New York Marketplace Embraces Its Immigrant Past

By Jon Hurdle

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By inviting local businesses, the Market Line in Essex Crossing seeks to evoke the teeming environment of the Lower East Side in the 19th century.

Michael Petrovitch is planning to sell Puerto Rican food at a new market on Manhattan’s Lower East Side close to where he was born, and he couldn’t be more excited.

Mr. Petrovitch has agreed to take 310 square feet of space at the Market Line, a marketplace of global foods that is expected to open in June as part of Essex Crossing, a $1.6 billion mixed-use development at Essex and Delancey Streets.

He and his daughter Lillian will be serving roast pork sandwiches, plantains and other Puerto Rican specialties alongside Chinese fishmongers, German sausage makers and other vendors that have been selected for the quality of their food and the size of their locally based businesses.

“When Market Line saw my request to be a vendor, they immediately jumped on board with me,” said Mr. Petrovitch, 54, who works in the music industry. “I’m opening up a business in the neighborhood where I have lived for 50-plus years, and I feel that I’m very lucky.”

Vendors like Mr. Petrovitch are essential to plans by the developer, Delancey Street Associates, to create a market populated by small, local businesses rather than chains or franchises. The project seeks to evoke the teeming environment of immigrants and pushcarts that characterized the Lower East Side starting in the 19th century.

“It’s really just an evolution,” said Rohan Mehra, principal of the Prusik Group, one of the partners on the project. “We’re not trying to do something new here, we’re just trying to reflect what has been, transitioning through history.”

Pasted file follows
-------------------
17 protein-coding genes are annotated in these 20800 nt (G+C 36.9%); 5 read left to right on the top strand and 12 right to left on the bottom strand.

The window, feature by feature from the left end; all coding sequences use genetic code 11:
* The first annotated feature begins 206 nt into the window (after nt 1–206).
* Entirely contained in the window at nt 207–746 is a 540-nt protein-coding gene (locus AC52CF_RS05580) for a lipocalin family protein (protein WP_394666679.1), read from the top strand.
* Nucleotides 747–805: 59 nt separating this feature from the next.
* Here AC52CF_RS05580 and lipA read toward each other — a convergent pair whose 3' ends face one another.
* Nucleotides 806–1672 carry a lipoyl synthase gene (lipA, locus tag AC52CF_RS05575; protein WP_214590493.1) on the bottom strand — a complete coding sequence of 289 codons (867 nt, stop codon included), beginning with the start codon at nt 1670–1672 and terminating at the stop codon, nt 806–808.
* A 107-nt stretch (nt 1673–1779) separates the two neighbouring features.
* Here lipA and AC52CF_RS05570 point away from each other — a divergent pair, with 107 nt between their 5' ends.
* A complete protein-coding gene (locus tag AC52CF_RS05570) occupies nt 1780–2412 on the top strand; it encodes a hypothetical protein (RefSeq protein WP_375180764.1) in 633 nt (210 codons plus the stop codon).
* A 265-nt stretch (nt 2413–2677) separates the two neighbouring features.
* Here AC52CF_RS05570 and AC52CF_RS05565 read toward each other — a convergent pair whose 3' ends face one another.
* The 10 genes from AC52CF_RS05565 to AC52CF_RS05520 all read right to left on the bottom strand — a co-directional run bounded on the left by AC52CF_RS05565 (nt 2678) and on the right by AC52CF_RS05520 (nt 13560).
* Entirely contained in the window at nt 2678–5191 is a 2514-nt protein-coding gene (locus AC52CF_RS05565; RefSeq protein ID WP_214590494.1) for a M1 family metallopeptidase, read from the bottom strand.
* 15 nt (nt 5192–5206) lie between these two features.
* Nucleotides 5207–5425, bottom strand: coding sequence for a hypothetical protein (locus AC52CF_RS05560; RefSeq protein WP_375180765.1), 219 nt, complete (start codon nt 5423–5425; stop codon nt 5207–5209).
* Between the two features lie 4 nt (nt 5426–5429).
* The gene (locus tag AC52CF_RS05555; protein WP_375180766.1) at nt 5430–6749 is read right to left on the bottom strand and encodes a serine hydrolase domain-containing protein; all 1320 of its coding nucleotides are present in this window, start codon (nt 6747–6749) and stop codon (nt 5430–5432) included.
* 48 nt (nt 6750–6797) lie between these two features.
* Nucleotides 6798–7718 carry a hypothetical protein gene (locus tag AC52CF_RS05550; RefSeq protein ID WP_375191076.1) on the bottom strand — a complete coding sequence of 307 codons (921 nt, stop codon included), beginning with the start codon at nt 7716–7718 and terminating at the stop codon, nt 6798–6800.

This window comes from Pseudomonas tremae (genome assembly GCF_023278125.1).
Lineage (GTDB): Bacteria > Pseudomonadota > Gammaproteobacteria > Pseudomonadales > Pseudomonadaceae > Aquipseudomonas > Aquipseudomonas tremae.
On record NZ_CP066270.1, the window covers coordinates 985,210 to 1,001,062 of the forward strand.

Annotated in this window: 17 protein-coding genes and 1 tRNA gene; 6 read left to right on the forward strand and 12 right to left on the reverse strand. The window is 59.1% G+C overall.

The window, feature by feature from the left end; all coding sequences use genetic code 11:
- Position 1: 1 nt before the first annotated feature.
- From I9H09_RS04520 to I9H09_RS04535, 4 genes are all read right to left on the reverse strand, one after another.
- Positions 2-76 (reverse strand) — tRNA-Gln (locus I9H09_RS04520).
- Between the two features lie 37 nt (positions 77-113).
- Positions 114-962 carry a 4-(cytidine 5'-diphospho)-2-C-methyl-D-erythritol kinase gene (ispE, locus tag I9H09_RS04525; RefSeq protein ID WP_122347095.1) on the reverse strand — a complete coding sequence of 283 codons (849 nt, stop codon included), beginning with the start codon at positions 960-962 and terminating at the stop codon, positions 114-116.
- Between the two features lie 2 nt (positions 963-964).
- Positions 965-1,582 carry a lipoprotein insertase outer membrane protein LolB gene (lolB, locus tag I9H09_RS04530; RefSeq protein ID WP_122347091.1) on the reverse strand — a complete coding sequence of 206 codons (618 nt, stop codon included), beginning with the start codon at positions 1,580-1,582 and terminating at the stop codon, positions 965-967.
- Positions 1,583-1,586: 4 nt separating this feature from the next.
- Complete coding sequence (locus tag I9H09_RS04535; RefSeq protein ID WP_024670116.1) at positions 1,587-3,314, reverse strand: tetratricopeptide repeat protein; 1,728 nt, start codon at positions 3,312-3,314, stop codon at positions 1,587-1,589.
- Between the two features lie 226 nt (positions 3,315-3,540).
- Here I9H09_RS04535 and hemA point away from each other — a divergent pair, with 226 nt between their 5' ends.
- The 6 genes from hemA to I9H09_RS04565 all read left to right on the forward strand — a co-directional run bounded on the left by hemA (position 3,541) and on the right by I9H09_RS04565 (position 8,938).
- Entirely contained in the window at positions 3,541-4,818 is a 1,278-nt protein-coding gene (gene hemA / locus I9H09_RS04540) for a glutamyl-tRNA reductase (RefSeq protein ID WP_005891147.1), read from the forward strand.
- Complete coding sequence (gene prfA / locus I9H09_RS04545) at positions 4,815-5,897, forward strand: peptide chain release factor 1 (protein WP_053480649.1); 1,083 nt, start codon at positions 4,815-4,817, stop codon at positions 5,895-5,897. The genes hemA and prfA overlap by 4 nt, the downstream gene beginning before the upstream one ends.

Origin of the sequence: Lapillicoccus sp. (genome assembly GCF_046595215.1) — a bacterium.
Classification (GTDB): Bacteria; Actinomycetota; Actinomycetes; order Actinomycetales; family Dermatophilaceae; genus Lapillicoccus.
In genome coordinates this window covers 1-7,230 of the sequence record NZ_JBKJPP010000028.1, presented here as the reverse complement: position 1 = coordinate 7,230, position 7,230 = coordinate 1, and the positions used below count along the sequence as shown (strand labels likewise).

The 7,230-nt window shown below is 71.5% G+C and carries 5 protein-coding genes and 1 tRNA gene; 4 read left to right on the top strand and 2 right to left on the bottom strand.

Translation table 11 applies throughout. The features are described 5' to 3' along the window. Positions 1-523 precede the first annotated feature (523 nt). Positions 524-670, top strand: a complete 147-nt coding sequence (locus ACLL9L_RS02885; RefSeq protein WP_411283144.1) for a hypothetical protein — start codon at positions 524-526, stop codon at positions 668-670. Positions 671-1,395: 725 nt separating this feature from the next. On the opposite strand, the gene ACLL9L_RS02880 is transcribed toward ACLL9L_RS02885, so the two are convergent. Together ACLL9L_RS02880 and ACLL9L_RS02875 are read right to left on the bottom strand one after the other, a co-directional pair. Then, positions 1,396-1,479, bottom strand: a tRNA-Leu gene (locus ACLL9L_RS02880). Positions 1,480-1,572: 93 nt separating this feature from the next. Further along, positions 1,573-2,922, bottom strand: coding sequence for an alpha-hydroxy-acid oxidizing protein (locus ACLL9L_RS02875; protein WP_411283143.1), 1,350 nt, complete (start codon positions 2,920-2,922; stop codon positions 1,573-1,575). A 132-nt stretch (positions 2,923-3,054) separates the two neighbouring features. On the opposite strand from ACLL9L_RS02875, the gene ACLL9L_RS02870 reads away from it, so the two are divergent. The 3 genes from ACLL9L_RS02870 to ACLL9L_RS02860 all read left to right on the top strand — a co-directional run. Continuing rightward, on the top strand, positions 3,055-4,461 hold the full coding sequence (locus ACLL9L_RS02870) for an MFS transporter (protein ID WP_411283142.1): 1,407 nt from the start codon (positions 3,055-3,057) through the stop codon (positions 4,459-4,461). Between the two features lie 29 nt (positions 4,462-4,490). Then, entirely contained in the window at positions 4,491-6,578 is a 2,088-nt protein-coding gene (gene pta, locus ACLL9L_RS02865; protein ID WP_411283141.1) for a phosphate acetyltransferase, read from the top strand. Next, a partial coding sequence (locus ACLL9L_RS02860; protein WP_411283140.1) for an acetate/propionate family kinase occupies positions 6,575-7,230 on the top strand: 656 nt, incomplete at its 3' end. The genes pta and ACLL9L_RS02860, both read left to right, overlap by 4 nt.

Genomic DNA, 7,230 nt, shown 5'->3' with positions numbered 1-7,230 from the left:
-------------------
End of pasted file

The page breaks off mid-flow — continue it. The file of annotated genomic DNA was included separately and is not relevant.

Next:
At 1.65 million square feet, Essex Crossing is one of the largest developments in the city. After tenements on the site were razed in 1967, it sat empty for decades while city officials, community representatives, developers and lawmakers fought over its future.

In 2013, plans were finally announced for a development that would include a mix of commercial space, luxury condominiums and affordable housing. Other features include a senior center, a museum, a public park, a bowling alley and a multiplex.

Delancey Street Associates is an alliance that three builders — Taconic Investment Partners, L&M Development Partners and BFC Partners — formed to build the commercial and residential properties. Goldman Sachs and the Prusik Group are also partners in the Essex Crossing project.

Three months before the market’s planned opening, 25 of the 30 vendor slots in the first phase of a larger plan have been taken. Almost 80 percent are owned by women, minorities or first-generation immigrants, consistent with the developers’ aims.

The developers have attracted small businesses to the marketplace in part by providing services like trash collection, air-conditioning and shared bathrooms without charging separately for any of them, cutting tenants’ costs and allowing them to focus on their food and their customers.

The services have allowed entrepreneurs like Mr. Petrovitch to open a business in a city where start-up costs can be prohibitive.

Mr. Petrovitch said he could not have afforded to open a regular retail space in Manhattan. He briefly considered a site on Houston Street where he would have paid $150,000 upfront for a five-year lease, and would then have had to pay to renovate the space.